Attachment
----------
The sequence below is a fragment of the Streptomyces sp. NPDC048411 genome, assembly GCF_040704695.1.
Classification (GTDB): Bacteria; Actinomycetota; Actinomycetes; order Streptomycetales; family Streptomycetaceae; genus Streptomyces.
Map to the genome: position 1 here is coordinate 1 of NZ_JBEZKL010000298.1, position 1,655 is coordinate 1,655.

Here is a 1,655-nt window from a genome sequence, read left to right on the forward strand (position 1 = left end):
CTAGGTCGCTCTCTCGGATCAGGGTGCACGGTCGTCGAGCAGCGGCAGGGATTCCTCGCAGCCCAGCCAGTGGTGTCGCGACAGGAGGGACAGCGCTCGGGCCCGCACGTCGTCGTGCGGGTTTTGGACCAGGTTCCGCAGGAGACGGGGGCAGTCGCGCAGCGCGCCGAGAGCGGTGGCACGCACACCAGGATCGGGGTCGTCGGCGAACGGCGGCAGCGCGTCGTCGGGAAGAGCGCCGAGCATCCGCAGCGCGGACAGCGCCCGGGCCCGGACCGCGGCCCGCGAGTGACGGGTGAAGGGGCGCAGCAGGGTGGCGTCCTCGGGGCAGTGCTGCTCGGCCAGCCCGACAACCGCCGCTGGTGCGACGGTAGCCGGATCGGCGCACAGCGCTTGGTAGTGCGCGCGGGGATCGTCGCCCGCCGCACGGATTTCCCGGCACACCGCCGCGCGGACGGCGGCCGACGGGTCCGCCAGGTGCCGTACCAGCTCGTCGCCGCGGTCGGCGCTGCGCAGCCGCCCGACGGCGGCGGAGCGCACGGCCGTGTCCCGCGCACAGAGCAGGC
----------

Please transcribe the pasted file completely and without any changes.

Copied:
The sequence below is a fragment of the Streptomyces sp. NPDC048411 genome, assembly GCF_040704695.1.
Classification (GTDB): Bacteria; Actinomycetota; Actinomycetes; order Streptomycetales; family Streptomycetaceae; genus Streptomyces.
Map to the genome: position 1 here is coordinate 1 of NZ_JBEZKL010000298.1, position 1,655 is coordinate 1,655.

Here is a 1,655-nt window from a genome sequence, read left to right on the forward strand (position 1 = left end):
CTAGGTCGCTCTCTCGGATCAGGGTGCACGGTCGTCGAGCAGCGGCAGGGATTCCTCGCAGCCCAGCCAGTGGTGTCGCGACAGGAGGGACAGCGCTCGGGCCCGCACGTCGTCGTGCGGGTTTTGGACCAGGTTCCGCAGGAGACGGGGGCAGTCGCGCAGCGCGCCGAGAGCGGTGGCACGCACACCAGGATCGGGGTCGTCGGCGAACGGCGGCAGCGCGTCGTCGGGAAGAGCGCCGAGCATCCGCAGCGCGGACAGCGCCCGGGCCCGGACCGCGGCCCGCGAGTGACGGGTGAAGGGGCGCAGCAGGGTGGCGTCCTCGGGGCAGTGCTGCTCGGCCAGCCCGACAACCGCCGCTGGTGCGACGGTAGCCGGATCGGCGCACAGCGCTTGGTAGTGCGCGCGGGGATCGTCGCCCGCCGCACGGATTTCCCGGCACACCGCCGCGCGGACGGCGGCCGACGGGTCCGCCAGGTGCCGTACCAGCTCGTCGCCGCGGTCGGCGCTGCGCAGCCGCCCGACGGCGGCGGAGCGCACGGCCGTGTCCCGCGCACAGAGCAGGC